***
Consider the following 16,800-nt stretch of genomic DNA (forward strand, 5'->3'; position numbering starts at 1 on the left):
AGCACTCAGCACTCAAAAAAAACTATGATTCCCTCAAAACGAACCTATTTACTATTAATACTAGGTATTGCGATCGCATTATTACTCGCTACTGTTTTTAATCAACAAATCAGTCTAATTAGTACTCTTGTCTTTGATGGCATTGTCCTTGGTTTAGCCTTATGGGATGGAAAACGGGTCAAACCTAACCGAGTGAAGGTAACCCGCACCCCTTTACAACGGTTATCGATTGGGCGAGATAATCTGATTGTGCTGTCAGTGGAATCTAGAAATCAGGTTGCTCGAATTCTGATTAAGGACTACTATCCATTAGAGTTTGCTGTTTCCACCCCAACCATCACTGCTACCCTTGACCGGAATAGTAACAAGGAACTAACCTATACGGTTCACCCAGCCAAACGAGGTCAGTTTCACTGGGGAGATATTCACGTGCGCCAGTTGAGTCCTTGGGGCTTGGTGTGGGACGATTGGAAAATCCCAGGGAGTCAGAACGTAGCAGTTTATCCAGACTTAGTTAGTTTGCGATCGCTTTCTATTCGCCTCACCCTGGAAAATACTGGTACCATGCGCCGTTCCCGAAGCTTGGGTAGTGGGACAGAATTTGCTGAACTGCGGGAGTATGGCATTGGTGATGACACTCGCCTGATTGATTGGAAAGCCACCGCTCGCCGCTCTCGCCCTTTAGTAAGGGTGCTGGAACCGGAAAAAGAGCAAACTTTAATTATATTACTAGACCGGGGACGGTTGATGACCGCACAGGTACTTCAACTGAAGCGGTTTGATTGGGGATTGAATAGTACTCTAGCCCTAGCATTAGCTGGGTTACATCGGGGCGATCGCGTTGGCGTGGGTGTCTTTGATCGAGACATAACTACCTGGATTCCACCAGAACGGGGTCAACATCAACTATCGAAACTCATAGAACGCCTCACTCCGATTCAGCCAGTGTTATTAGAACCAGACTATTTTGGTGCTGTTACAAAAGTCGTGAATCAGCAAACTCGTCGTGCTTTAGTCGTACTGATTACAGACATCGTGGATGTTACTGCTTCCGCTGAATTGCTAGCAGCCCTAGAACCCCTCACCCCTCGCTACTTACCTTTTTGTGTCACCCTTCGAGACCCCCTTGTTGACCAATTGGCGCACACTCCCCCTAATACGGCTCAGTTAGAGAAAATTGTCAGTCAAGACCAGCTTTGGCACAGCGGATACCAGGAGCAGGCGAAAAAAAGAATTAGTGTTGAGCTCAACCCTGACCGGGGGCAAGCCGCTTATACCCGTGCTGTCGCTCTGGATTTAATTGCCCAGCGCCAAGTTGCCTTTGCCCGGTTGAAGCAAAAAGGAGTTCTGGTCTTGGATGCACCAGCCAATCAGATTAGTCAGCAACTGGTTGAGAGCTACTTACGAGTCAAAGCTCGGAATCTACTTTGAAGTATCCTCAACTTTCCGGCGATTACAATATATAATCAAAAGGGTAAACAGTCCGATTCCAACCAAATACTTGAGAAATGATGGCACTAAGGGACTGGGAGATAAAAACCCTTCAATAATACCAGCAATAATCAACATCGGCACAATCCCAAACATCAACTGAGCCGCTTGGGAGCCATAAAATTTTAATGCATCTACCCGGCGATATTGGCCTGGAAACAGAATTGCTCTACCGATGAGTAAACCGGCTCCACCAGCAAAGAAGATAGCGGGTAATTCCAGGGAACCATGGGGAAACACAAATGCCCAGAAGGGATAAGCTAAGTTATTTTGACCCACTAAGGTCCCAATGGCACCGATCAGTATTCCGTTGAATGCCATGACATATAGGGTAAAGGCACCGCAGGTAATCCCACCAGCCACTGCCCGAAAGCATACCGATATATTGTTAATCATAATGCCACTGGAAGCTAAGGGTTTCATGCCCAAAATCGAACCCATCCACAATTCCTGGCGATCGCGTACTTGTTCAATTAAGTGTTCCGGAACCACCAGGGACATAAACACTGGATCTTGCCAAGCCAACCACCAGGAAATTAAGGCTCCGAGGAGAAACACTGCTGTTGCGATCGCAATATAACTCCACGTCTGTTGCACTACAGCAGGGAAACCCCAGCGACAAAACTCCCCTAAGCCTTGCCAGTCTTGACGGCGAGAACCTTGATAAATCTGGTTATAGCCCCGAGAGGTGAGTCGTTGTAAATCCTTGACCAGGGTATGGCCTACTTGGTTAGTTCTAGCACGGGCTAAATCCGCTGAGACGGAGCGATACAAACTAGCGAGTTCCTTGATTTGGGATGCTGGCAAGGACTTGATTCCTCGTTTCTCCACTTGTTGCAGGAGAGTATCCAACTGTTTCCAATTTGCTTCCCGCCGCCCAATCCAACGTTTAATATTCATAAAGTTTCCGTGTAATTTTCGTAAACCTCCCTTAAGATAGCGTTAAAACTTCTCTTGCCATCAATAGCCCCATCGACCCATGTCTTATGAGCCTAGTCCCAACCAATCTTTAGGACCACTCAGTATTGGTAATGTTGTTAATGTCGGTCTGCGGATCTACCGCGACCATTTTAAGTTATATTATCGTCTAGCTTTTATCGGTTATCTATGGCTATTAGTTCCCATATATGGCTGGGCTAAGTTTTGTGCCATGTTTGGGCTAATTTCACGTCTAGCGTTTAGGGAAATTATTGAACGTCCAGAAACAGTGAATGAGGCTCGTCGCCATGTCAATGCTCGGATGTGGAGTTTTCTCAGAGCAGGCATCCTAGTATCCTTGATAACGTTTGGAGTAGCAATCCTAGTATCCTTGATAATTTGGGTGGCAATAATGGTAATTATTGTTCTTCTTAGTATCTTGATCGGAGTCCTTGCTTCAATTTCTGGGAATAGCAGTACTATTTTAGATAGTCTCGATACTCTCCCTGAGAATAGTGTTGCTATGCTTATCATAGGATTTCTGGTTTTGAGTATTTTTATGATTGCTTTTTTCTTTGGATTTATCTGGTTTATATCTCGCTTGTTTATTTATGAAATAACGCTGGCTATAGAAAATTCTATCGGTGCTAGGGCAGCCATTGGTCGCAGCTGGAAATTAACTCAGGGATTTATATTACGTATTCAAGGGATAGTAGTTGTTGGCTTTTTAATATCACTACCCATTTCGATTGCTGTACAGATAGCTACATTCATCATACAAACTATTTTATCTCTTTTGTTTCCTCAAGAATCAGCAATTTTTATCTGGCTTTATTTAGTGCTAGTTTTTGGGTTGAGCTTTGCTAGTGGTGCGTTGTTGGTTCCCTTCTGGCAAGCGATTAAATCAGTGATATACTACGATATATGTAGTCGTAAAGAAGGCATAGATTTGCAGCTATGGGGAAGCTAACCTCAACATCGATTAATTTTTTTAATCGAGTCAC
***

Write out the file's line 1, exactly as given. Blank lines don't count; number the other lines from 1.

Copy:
Consider the following 16,800-nt stretch of genomic DNA (forward strand, 5'->3'; position numbering starts at 1 on the left):